According to Planned Parenthood, and verified by FactCheck.org (a project of the Annenberg Public Policy Center) only 3 percent of the organization’s services are abortions. Most of their services (80 percent) is preventing unintended pregnancy. Other services are breast exams (360,000 a year) and pap tests (270,000), which helps detect cervical cancer. And although Planned Parenthood receives federal funding, or rather reimbursement for services rendered through Medicaid, due to federal laws (the Hyde Amendment passed in 1976), those monies cannot be used for abortion services.
Now, an abortion is either a complicated conversation or black and white decision. For me, it’s a discussion I’ve had ad nauseam with my parents, sister and friends, all who have varying opinions. But shouldn’t that be a decision between a woman and her health provider? Shouldn’t a woman’s body and her reproductive health be a conversation between her and her health provider and not, as I tell my father during election season, “some old white guy in D.C.”? As Cecile Richards, president of Planned Parenthood, recently said on the Daily Show, “If there were more members of Congress that could get pregnant, we wouldn’t be arguing about birth control.”
But here we are, still having this conversation; or attempting to. On Jan. 6, Teen Vogue reported six security guards blocked Planned Parenthood volunteers from delivering 87,000 petitions in support of Planned Parenthood to Speaker of the House Paul Ryan.
If you asked any one of the 3.3 million people who took to the streets in the United States (global marches spanned across all seven continents – yes, even scientists in Antarctica took part in the women’s march) they would have different reasons for participating. But they would all agree, they were marching for a better future.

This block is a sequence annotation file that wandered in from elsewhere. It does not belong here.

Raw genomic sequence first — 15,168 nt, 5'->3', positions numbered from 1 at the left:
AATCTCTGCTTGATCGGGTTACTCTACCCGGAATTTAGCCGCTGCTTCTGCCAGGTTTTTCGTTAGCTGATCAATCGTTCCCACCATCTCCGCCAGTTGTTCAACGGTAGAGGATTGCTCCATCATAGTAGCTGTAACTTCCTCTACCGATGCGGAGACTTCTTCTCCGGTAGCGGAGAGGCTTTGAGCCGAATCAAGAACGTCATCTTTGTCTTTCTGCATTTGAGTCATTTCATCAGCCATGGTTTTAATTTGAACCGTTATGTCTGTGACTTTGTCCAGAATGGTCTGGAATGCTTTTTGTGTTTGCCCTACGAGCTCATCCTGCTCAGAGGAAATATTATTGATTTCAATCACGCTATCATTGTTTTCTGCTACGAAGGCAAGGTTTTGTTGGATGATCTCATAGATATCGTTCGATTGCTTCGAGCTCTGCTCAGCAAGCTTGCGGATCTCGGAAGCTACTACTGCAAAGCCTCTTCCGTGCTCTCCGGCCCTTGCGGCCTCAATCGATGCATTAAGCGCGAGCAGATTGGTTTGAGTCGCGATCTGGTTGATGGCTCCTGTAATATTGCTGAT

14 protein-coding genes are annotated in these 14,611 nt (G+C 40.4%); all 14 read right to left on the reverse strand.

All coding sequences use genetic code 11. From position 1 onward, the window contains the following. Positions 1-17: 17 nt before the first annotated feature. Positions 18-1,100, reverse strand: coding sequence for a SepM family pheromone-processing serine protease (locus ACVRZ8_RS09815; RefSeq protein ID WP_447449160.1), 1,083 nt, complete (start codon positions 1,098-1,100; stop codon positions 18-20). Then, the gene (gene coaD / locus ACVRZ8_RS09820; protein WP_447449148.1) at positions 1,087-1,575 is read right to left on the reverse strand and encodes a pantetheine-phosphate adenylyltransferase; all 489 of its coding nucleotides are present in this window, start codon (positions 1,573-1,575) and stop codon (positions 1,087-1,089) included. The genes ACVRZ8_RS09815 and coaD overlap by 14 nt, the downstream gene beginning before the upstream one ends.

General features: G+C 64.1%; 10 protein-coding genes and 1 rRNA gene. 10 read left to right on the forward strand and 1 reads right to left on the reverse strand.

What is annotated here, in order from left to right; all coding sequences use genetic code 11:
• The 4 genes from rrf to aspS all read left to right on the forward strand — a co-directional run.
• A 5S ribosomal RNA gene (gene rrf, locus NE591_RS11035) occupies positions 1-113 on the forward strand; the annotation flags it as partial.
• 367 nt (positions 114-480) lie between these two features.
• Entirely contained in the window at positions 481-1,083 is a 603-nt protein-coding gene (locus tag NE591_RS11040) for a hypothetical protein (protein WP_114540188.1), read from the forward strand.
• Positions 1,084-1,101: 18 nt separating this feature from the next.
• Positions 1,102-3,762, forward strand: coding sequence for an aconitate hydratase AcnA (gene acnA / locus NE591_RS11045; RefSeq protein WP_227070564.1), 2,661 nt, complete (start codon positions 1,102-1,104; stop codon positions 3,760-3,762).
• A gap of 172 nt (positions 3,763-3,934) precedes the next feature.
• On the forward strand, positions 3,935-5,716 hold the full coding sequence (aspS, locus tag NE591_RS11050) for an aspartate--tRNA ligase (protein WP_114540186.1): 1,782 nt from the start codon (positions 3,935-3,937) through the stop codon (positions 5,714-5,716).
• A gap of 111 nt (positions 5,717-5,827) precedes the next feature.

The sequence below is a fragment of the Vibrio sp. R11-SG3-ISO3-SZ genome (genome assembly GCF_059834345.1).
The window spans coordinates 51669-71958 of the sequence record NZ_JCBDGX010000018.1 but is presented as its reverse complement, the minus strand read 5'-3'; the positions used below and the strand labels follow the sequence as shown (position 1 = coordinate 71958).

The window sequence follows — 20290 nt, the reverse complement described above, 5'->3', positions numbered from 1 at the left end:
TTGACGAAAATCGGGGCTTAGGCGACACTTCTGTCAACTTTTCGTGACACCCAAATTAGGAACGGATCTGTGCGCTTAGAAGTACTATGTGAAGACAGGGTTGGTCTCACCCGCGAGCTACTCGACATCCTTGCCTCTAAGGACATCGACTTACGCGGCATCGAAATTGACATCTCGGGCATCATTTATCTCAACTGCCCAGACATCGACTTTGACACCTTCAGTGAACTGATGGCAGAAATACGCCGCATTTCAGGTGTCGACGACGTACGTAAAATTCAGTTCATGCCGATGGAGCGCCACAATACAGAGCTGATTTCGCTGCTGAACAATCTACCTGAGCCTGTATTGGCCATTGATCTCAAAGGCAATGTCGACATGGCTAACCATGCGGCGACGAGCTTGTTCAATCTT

In the days since the march, I’ve seen a backlash on social media from women who find the march ridiculous. “Last time I checked, women have a lot of rights and privileges compared to other women around the world,” one friend on Facebook wrote.
And she’s correct. As a woman in the United States, I’m incredibly privileged. But I don’t think that’s justification to just sit back and say ok. I still only make 80 percent of a man’s salary. African American women make 62 cents to the dollar, while Hispanic and Latina women made a staggering 54 percent of a guy’s salary, according to the AAUW. Notoriously, women are blamed and slut shamed for sexual assaults committed against them.
So to those women, who don’t see the point of the march, I say, I marched for you.
I marched because I didn’t have the right to vote until Susan B. Anthony and the suffragettes paved the way. I marched because my employers could openly discriminate against me because of my gender until the second wave of the Women’s Rights Movement in the 1960s. I marched because I don’t want my nieces to only be seen as an object. I marched because I believe in challenging the status quo.